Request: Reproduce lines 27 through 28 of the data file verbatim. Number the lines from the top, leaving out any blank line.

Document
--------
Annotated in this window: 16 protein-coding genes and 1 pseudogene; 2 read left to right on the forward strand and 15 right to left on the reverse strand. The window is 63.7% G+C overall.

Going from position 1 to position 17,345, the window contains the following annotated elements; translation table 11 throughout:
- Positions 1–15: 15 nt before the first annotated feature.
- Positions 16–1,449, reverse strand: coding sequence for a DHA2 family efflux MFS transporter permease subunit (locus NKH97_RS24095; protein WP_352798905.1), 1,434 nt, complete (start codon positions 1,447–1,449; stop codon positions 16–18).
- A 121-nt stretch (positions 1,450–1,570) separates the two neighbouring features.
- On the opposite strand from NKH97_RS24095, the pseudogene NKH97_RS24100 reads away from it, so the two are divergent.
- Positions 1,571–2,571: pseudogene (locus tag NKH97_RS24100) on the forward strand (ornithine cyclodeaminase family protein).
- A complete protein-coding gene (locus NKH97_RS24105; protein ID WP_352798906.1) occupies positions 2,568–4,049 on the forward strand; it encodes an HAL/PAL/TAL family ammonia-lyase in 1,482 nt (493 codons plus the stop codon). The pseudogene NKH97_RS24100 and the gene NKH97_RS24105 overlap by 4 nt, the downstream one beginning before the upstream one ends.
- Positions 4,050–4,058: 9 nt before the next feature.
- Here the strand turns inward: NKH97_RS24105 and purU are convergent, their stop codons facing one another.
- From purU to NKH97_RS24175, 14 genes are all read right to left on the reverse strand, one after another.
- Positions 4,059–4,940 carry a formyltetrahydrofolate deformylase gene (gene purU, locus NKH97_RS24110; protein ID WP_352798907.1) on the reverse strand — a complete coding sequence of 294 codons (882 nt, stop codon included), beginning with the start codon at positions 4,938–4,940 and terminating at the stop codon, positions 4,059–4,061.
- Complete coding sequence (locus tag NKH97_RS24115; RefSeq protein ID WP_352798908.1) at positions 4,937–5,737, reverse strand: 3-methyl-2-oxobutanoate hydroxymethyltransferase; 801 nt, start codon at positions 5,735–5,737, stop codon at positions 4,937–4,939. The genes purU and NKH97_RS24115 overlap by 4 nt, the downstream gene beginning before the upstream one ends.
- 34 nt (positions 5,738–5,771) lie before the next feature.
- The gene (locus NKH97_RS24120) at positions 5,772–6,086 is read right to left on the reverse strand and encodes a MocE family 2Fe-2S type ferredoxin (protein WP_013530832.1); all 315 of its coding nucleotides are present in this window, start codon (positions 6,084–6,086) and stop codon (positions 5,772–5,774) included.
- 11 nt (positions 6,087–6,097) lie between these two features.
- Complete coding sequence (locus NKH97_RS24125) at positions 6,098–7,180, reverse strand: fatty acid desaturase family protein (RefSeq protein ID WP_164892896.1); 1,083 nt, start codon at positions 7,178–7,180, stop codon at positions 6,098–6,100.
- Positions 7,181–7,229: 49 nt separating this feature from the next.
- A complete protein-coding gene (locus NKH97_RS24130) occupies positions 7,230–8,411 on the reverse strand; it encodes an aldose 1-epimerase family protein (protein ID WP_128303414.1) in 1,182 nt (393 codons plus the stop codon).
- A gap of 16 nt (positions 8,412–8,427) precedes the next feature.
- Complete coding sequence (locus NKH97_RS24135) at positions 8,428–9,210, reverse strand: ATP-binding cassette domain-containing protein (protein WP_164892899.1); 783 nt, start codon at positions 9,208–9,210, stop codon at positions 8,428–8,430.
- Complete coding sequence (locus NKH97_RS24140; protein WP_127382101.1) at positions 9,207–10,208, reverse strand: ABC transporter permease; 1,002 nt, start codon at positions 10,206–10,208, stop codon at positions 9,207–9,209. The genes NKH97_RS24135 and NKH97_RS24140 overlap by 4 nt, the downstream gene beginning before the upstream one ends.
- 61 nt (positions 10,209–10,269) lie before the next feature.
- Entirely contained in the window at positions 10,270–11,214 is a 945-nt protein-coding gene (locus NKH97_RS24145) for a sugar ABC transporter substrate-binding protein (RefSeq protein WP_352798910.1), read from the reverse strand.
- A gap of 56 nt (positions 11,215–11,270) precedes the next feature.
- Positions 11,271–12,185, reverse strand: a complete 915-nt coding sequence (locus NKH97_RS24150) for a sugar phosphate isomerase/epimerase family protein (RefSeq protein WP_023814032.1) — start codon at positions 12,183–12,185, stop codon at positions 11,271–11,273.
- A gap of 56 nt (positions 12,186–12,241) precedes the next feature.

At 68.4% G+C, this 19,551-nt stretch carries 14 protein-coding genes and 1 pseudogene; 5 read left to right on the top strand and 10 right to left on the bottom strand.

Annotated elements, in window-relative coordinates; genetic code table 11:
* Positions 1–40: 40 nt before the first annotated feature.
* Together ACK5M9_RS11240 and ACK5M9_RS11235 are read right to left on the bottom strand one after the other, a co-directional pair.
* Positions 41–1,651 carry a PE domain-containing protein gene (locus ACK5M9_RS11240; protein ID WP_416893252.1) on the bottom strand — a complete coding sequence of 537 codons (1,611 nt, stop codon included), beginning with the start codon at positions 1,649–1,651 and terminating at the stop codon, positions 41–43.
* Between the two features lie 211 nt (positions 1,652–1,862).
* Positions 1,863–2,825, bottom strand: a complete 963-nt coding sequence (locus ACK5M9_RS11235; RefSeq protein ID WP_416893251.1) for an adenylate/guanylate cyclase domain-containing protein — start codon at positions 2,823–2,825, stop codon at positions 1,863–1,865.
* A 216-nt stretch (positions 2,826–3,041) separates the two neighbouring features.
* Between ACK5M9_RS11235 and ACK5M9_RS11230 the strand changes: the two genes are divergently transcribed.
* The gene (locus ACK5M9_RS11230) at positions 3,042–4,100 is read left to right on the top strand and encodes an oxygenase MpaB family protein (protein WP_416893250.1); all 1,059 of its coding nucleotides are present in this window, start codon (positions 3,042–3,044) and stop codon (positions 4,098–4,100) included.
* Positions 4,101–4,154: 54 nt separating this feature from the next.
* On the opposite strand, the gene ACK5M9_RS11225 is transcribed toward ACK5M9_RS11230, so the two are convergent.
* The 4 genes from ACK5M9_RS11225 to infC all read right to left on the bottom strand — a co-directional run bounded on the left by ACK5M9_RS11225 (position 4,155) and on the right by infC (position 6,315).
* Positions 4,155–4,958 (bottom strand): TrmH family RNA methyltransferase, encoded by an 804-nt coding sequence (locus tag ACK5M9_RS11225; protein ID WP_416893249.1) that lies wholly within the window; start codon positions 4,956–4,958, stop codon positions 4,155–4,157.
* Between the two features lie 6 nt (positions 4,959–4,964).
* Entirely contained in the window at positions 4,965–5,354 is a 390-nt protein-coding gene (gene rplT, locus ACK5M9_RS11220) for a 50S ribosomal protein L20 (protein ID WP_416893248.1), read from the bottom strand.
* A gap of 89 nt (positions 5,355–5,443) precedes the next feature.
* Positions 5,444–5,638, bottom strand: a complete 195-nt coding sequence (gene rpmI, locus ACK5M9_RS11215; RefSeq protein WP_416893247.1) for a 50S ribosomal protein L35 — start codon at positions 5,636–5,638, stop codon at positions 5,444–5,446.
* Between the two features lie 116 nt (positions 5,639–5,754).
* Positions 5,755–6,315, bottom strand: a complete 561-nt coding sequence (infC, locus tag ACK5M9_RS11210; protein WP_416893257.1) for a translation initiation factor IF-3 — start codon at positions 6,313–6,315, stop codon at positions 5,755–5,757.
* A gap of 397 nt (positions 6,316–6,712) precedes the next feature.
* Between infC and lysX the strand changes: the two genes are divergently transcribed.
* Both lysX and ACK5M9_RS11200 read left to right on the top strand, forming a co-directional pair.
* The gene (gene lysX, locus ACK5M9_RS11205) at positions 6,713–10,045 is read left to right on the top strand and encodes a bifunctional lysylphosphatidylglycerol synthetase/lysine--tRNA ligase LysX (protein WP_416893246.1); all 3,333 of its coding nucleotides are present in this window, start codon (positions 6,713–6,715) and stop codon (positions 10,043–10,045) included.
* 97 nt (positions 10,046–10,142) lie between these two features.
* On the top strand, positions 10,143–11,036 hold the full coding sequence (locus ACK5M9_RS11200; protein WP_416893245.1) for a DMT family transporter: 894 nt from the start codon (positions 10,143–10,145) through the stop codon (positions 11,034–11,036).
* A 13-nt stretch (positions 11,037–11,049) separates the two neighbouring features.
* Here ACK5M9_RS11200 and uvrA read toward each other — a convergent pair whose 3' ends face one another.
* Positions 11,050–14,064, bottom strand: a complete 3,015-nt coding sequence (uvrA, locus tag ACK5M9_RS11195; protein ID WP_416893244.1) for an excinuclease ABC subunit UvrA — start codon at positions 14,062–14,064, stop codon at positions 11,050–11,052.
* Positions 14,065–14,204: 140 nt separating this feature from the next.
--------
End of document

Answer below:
- A gap of 56 nt (positions 12,186–12,241) precedes the next feature.

At 68.4% G+C, this 19,551-nt stretch carries 14 protein-coding genes and 1 pseudogene; 5 read left to right on the top strand and 10 right to left on the bottom strand.